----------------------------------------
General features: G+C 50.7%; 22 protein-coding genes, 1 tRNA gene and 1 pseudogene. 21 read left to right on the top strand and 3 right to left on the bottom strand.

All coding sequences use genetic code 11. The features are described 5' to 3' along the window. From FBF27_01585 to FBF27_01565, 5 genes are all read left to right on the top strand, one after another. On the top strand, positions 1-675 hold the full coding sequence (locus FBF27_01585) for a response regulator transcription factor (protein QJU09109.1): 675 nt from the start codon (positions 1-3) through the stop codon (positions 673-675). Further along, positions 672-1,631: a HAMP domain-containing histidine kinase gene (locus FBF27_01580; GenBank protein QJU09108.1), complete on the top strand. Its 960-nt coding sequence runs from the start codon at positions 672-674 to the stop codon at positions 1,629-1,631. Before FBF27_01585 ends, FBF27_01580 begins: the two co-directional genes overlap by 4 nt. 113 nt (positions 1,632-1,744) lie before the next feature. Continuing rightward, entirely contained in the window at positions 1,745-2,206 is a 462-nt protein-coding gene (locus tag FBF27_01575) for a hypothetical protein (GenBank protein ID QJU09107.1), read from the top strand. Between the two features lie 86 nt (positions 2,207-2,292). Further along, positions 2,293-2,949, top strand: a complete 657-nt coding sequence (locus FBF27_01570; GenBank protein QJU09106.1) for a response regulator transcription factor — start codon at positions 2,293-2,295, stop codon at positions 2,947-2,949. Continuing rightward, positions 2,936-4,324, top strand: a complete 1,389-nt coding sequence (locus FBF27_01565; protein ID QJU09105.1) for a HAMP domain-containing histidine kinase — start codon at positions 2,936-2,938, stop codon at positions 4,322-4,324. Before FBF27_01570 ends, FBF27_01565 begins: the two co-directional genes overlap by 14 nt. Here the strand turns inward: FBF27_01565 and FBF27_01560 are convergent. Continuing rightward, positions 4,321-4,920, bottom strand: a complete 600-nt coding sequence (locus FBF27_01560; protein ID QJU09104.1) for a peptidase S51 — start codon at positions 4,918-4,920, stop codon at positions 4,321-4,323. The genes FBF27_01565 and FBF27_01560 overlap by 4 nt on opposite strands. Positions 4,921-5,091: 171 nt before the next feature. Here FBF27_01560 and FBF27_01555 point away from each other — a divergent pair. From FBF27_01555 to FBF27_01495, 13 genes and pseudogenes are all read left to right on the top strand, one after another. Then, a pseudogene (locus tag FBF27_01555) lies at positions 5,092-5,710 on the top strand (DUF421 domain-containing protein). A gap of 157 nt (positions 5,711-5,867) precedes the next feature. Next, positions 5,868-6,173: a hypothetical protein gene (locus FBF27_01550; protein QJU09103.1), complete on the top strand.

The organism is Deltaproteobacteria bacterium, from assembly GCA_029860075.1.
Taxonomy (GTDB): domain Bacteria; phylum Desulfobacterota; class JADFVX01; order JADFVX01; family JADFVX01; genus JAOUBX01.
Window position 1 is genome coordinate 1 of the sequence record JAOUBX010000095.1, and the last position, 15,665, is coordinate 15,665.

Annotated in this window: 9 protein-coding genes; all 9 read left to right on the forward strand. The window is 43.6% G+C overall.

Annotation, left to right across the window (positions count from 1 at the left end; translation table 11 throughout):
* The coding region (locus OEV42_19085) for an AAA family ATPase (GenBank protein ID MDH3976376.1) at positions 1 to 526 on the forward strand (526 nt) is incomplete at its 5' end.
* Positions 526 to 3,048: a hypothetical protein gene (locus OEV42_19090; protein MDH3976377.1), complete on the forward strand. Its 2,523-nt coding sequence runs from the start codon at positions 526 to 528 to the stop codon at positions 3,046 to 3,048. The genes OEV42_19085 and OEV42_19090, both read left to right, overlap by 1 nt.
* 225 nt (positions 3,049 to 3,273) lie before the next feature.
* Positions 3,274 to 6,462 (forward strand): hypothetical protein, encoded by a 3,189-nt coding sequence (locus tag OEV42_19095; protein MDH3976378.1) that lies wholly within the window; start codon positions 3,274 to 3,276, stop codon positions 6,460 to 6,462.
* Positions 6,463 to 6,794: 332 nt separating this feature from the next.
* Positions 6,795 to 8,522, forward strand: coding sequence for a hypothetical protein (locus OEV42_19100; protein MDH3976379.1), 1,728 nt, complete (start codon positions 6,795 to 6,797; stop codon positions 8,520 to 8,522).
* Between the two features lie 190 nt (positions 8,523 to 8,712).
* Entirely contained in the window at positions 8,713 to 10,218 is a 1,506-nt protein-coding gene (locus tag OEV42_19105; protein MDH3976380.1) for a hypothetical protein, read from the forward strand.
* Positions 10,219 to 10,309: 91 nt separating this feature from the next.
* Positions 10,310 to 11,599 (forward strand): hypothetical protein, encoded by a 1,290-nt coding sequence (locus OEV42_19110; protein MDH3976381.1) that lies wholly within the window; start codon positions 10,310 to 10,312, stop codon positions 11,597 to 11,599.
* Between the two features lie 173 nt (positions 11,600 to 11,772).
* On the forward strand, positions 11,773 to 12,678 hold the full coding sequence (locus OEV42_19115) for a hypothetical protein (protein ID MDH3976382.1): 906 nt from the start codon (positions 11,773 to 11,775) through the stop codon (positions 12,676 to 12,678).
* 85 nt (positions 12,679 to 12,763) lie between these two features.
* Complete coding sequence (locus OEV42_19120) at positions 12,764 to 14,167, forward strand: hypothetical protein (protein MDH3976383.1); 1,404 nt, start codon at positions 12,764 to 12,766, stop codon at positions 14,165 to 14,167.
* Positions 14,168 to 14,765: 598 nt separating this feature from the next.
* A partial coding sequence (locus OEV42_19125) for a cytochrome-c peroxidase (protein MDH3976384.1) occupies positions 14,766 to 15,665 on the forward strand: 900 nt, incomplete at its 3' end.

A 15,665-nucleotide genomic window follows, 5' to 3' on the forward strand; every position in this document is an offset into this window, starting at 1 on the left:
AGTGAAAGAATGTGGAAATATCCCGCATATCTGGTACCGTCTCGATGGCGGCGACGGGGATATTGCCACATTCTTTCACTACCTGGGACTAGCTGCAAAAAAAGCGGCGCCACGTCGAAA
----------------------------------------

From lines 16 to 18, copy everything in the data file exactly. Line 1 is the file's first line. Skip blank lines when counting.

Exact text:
* Positions 10,219 to 10,309: 91 nt separating this feature from the next.
* Positions 10,310 to 11,599 (forward strand): hypothetical protein, encoded by a 1,290-nt coding sequence (locus OEV42_19110; protein MDH3976381.1) that lies wholly within the window; start codon positions 10,310 to 10,312, stop codon positions 11,597 to 11,599.
* Between the two features lie 173 nt (positions 11,600 to 11,772).